Troubleshooting

StackState Kubernetes Troubleshooting

There are a lot of configuration options but more importantly, every (Kubernetes) environment is slightly different. To find out where the problem is the quickest approach is to pick a pod from which telemetry data is expected:

  1. Check the beginning of the logs for the pod, SDKs will log warnings or errors when instrumentation fails at startup

  2. Check the logs also for any errors related to sending data to the collector

  3. Check the logs of the collector pod(s) for configuration or initialization errors, these will be logged right after the startup of the pod

  4. Check the collector logs also for errors related to sending data to StackState

The error(s) in the logs usually give a good indication of the problem. We list the most common causes for Open Telemetry data not being available for some or all of your instrumented applications. If the problem is not listed here you can also look at the language-specific SDK documentation or the collector documentation from Open Telemetry.

Use the same Kubernetes cluster name

Make sure you use the same Kubernetes cluster name for the same cluster when:

  • Installing the Open Telemetry Collector

  • Installing the StackState agent

  • Installing the Kubernetes StackPack

When different names are used for the same cluster StackState will not be able to match the data from Open Telemetry with the data from the StackState agent and the traces perspective will remain empty.

The collector cannot send data to StackState

StackState's OTLP endpoint and API key are misconfigured

If there are connection errors it is possible the OTLP endpoint is incorrect. If there are authentication/authorization errors (status codes 401 and 403) it is likely the API key is not valid (anymore). Check that the configured OTLP endpoint is the URL for your StackState, prefixed with otlp- and suffixed with :443. For example, the OTLP endpoint for play.stackstate.com is otlp-play.stackstate.com:443.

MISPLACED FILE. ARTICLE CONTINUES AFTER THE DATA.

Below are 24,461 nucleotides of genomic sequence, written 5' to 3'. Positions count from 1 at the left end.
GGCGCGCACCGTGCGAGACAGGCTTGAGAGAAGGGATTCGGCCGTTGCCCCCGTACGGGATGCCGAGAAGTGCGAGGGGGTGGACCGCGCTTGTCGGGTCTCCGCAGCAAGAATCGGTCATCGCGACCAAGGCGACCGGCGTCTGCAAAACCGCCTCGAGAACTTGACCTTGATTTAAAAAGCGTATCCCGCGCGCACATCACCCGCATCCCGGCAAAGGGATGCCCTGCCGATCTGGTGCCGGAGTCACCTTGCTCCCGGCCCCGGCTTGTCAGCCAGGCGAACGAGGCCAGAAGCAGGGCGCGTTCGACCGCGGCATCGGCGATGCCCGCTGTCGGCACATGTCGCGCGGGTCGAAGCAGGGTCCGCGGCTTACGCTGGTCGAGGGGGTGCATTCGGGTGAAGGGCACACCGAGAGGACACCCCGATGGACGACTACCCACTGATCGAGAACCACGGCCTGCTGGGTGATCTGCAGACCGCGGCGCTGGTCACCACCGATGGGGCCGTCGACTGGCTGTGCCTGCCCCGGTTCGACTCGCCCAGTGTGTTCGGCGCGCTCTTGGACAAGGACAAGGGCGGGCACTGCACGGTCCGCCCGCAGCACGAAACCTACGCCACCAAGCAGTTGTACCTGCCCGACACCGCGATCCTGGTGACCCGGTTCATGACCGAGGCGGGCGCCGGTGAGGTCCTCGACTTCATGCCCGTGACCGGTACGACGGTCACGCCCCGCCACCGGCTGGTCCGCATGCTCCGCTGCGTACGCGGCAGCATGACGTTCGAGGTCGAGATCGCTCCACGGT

To ensure the api key is configured correctly check that:

  1. the secret contains a valid API key (verify this in StackState)

  2. the secret is used as environment variables on the pod

  3. the bearertokenauth extension is using the correct scheme and the value from the API_KEY environment variable

  4. the bearertokenauth extension is used by the otlp/stackstate exporter

Some proxies and firewalls don't work well with gRPC

If the collector needs to send data through a proxy or a firewall it can be that they either block the traffic completely or possibly drop some parts of the gRPC messages or unexpectedly drop the long-lived gRPC connection completely. The easiest fix is to switch from gRPC to use HTTP instead, by replacing the otlp/stackstate exporter configuration and all its references with the otlp-http/stackstate exporter with this configuration.

    otlp-http/stackstate:
      auth:
        authenticator: bearertokenauth
      endpoint: <otlp-http-stackstate-endpoint>:4318

Here <otlp-http-stackstate-endpoint> is similar to the <otlp-stackstate-endpoint>, but instead of a otlp- prefix it has otlp-http- prefix, for example, otlp-http-play.stackstate.com.

The instrumented application cannot send data to the collector

The URL is incorrect or traffic is blocked

If the SDK logs errors about not being able to resolve the collector DNS name it may be the configured collector URL is incorrect. In Kubernetes, your application is usually deployed in a separate namespace from the collector. This means that the SDK needs to be configured with the fully qualified domain name for the collector service: http://<service-name>.<namespace>.svc.cluster.local:4317. In the collector installation steps, this was http://opentelemetry-collector.open-telemetry.svc.cluster.local:4317, but if you used a different namespace or release name for the collector this may be different for your situation.